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‘Gifted’ tickets

Culture24 is committed to increasing the diversity of attendees at arts and heritage workforce events and conferences, so they are representative of the UK as a whole.

As this is something we firmly believe in, we would like to continue our gifted tickets programme this year. We have set ourselves a target that a proportion of #LGR2020 conference tickets will be ‘gifted’, funded by organisations who would like to help bring a more representative mix of people to the event.

We can’t do this without you and are calling for people who are in a position to pay it forward to buy a gifted ticket to support someone else to attend. Could this be you?

Read more about the thinking behind our approach in this post from last year.

Who will receive these tickets?

We’d like these gifted tickets to go to under-represented groups in the arts and heritage sector workforce, particularly people from black and minority ethnic backgrounds, people with disabilities and people from lower socio-economic backgrounds. We’re working together with Museum Detox, the Disability Collaborative Network for Museums, Museum as Muck and Vocaleyes to help us raise awareness of this opportunity.

Alternatively, if you are from another group that is under-represented in the arts and heritage sector workforce, we’d love to hear from you.

If you believe you qualify for one of these gifted tickets and would like to attend the LGR 2020 Conference, please express your interest using this short online form.

Please express your interest as soon as possible. Recipients will be notified on a rolling basis, until all available gifted tickets are allocated.

If you are unsure whether you fit the criteria or have questions, please email judith@culture24.org.uk.

What difference do gifted tickets make?

People who took advantage of gifted tickets to last year’s conference gave very positive feedback.

Gifted ticket recipient:

Thank you for the free ticket and for allowing me to come. Thank you also for making one of the criteria for being eligible for a free ticket the nature of your background. It was refreshing to see class acknowledged as an issue.

Gifted ticket recipient:

Thank you so much for facilitating an amazing day at the Let’s Get Real Conference, your presence really enabled me to take part in aspects that I often miss out on due to my mobility difficulties.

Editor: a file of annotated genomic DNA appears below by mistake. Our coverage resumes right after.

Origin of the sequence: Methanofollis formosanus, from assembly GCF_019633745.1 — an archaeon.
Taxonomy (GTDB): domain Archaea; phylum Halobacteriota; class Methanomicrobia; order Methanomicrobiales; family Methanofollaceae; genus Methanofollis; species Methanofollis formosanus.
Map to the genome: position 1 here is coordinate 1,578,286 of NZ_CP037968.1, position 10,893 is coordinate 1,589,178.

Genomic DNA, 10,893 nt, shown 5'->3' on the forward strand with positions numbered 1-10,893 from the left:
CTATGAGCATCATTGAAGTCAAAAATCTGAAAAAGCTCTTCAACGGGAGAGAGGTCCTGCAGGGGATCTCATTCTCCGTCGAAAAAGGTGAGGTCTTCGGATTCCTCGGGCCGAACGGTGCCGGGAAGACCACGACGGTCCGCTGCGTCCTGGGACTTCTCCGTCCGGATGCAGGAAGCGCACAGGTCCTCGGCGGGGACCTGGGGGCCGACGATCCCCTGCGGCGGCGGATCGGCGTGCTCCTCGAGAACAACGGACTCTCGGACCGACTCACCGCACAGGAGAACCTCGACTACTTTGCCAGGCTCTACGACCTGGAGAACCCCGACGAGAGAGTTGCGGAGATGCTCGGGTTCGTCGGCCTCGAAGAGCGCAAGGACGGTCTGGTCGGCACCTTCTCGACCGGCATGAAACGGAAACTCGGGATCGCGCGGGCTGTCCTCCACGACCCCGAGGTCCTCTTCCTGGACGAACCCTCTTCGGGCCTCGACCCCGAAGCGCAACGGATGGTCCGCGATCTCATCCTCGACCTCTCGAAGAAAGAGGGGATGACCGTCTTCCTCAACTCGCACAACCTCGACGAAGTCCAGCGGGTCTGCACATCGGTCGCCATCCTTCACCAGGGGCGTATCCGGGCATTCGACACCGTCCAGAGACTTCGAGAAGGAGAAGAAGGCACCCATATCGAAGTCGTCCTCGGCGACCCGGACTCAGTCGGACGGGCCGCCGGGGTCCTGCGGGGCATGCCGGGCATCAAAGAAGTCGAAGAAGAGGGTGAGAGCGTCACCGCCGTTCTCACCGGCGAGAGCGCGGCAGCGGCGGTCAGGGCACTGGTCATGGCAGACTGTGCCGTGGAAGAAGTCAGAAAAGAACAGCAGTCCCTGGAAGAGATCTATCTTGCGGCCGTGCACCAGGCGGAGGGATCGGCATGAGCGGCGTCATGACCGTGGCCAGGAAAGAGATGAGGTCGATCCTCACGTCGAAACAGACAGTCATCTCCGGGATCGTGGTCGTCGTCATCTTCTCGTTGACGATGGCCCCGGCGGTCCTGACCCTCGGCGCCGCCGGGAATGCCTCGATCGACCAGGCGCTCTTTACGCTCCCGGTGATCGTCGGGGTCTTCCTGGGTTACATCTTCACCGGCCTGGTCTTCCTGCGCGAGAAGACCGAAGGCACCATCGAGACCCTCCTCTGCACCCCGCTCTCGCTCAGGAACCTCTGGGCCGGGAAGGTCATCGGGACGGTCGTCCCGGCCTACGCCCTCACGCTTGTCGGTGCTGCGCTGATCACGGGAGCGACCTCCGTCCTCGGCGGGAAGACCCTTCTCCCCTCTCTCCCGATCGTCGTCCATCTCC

Gifted ticket recipient:

I’d like to express my heartfelt thanks to anyone who gifted a ticket to the recent LGR conference. It was an excellent event and gave me many ideas and points of interest to bring back to my museum that will contribute massively to our approach to social engagement. It’s the first time I’ve attended a conference and seen other people there with visible disabilities, and I think that is in part due to your focus on inviting underrepresented people to attend free of charge.

I work for a very small museum who could not afford to purchase a ticket for this event, they took a chance on employing a disabled person rather than an able-bodied one, so it was a good opportunity for me to demonstrate the importance and advantage of employing someone who is in a minority in terms of the museum workforce.

This is the first conference I’ve attended where I was able to get food and drink from a buffet, and a place to sit down and eat it without requesting aid from a fellow delegate.

How can my organisation contribute?

If you’re from an organisation that shares our commitment to increasing the diversity of attendees at arts and heritage workforce events and conferences, we are offering you an opportunity to purchase a ‘gifted’ ticket at the heavily subsidised price of £55.

This ticket will then be offered to an applicant from an under-represented group in the arts and heritage sector workforce so they can attend the conference for free.

You can purchase gifted tickets via Eventbrite – please select the ‘Gift a ticket’ option.

You don’t need to attend the conference yourself to purchase a gifted ticket for someone else.

Thank you for your support!

Posted November 14, 2019 in: blog by kate

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